Kentucky – Lost: Julius Randle, James Young

The “lost” list was expected to be much longer, but since Andrew Harrison, Aaron Harrison, Willie Cauley-Stein, Dakari Johnson, Alex Poythress and Marcus Lee decided to come back to school, Kentucky will be the preseason No. 1 team in the country. John Calipari has two top-10 recruits ready to replace Randle: Trey Lyles and Karl Towns. Both are very good offensive players, capable of stepping out and knocking down shots or scoring with their backs to the basket. The wing will be more problematic for Kentucky, as Poythress will have to make the full-time transition to the 3.

Syracuse – Lost: Tyler Ennis, Jerami Grant

Heading into the season, I'm not sure how many people thought the Orange would be losing both players to the NBA early. However, Ennis became one of the best point guards in the country and Grant blew up as a sophomore. And now Jim Boeheim will have to rely on unproven freshmen and role players. The only point guard on the roster is incoming freshman Kaleb Joseph, a player who was expected to have a year of development behind Ennis. Joseph is very talented, but his pure point guard abilities are still raw. Up front, there is no shortage of options – but who will step up? Look for rising sophomore Tyler Roberson to get the first shot, although DaJuan Coleman's return from injury and the maturation of incoming freshman Chris McCullough could impact how Boeheim uses his lineup.

Missouri – Lost: Jabari Brown, Jordan Clarkson

The Tigers also lost their head coach, so there are some major questions in Columbia heading into the 2014-15 season. Missouri relied very heavily on Brown, Clarkson and Earnest Ross, who used up his eligibility – and now all three are gone. Rising sophomore Wes Clark will be the primary ball-handler next season. He played well in spots last season, but was also suspended for the two NIT games due to a violation of team rules. In terms of scoring, there isn't much help for the Tigers. Baylor transfer Deuce Bello is more of an athlete than someone who can create his own shot, while incoming JUCO recruit Kevin Punter might look elsewhere for his next stop. Freshman Namon Wright can fill it up in a hurry, and he might take on a bigger role than originally expected.

UNLV – Lost: Khem Birch, Roscoe Smith

The Runnin' Rebels were positioned to withstand one of their two big men leaving, but both players departing puts Dave Rice in a tough position. There just isn't much interior talent on the roster. Incoming freshman Goodluck Okonoboh is a dominant shot-blocker, but his offense is still developing. Rising sophomore Christian Wood showed flashes of being a pick-and-pop four – although he needs to add strength to be a full-time starter. Both players would be well-suited to have a year to develop. But outside of those two, there isn't much in the way of post players. Five-star prospect Dwayne Morgan might have to play some power forward as opposed to his natural spot as a 3.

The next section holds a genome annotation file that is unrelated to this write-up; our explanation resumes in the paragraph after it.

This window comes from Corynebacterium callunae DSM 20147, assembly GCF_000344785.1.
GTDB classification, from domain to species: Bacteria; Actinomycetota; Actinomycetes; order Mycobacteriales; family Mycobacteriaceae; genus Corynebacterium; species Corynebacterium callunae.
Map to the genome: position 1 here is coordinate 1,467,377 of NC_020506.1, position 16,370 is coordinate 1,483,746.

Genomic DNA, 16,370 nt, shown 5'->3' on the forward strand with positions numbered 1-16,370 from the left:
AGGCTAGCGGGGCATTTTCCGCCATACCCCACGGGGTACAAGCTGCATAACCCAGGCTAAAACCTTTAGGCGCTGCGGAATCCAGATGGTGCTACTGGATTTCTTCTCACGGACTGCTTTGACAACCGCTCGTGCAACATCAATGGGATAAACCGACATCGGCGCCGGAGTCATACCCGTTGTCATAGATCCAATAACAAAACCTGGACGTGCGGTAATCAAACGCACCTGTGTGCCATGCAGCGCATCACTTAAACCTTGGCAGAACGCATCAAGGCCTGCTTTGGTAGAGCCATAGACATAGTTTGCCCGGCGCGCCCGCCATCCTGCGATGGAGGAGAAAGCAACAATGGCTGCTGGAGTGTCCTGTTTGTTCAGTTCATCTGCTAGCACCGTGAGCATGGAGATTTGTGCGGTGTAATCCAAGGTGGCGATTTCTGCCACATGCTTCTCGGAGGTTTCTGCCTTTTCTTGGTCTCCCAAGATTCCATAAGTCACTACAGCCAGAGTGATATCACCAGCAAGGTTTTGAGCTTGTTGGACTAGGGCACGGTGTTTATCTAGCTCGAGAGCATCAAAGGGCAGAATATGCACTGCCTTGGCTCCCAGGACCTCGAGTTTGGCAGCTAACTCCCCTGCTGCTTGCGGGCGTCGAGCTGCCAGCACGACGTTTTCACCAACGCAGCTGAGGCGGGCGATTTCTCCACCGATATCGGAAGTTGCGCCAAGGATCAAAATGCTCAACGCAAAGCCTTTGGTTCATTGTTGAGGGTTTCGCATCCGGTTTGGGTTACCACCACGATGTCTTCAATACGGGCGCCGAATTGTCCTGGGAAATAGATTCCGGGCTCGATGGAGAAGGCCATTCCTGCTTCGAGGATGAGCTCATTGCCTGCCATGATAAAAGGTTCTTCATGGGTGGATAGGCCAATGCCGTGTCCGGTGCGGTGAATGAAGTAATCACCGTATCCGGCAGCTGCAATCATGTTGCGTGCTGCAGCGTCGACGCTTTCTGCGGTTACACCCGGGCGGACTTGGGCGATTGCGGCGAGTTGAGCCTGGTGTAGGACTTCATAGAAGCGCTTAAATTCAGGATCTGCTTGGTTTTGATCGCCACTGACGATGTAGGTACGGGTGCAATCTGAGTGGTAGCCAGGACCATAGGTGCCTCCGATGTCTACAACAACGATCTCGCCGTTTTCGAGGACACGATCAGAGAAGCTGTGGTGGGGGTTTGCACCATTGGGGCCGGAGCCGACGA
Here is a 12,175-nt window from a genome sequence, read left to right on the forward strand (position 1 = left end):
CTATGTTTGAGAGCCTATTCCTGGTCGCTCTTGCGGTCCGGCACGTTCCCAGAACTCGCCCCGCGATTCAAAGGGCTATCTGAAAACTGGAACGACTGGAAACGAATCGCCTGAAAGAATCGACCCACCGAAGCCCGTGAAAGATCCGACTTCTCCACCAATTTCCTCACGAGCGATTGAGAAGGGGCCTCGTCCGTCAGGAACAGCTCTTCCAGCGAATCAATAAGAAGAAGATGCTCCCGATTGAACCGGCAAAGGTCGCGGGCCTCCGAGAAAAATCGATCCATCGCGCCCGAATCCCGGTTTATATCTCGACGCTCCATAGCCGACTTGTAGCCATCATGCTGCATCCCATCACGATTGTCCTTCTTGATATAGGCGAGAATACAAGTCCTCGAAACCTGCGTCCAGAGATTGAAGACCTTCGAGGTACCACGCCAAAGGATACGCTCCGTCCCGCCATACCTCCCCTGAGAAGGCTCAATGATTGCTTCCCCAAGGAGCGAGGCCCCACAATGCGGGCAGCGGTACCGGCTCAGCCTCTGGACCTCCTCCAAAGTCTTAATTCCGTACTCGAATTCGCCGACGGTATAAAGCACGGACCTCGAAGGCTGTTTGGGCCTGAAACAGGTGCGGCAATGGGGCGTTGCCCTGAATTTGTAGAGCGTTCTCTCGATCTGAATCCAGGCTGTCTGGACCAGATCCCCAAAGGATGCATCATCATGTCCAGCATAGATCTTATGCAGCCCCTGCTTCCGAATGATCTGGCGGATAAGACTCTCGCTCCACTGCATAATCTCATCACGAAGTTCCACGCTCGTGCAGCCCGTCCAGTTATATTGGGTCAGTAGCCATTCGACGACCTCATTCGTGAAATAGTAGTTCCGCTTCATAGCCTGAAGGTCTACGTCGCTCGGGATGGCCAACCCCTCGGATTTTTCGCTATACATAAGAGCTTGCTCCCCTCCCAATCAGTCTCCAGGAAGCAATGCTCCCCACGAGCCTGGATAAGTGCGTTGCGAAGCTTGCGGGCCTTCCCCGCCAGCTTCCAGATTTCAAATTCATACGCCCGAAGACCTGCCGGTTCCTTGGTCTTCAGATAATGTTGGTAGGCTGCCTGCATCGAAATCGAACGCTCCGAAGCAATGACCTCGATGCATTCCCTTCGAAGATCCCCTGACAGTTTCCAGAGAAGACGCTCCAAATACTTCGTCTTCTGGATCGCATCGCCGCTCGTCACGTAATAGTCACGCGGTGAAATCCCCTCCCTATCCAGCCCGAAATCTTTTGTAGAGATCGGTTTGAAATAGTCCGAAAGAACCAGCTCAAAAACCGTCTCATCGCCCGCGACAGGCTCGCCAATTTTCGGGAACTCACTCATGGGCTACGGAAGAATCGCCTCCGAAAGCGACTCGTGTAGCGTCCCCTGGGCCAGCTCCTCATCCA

**

And now a quick look at six schools that lost one huge name to the pro ranks – and could have trouble replacing him:

Arizona State (Jahii Carson): The Sun Devils' offense revolved so much around Carson, and Herb Sendek has to hope either freshman Tra Holder or JUCO transfer Garry Blakes can run the show from day one.

Colorado (Spencer Dinwiddie): We already got a taste of how much the Buffaloes missed Dinwiddie when he was injured the last two months of the season. Freshman Dominique Collier will have a lot of pressure on him.

Indiana (Noah Vonleh): The Hoosiers played well late in the season, but the loss of Vonleh is a major hit in the frontcourt. Indiana looked for big men replacements throughout the class of 2014, but nothing really popped. The Hoosiers' post play will be lacking in 2014-15.

North Carolina State (T.J. Warren): Warren did everything for the NC State offense, and now he's gone – leaving Mark Gottfried in some trouble, scoring-wise. Alabama transfer Trevor Lacey can shoulder some of the load, but it's some big shoes to fill.

Oklahoma State (Marcus Smart): Combined with the losses of Markel Brown and Brian Williams, the Cowboys are primed to take a step back next season. JUCO transfer Jeff Newberry is likely first in line to get the rock.

Xavier (Semaj Christon): The Musketeers will have options, but no one is going to be as dynamic as Christon. He was a playmaker who could get into the lane whenever he wanted. Freshman small forward Trevon Bluiett has to be a scorer.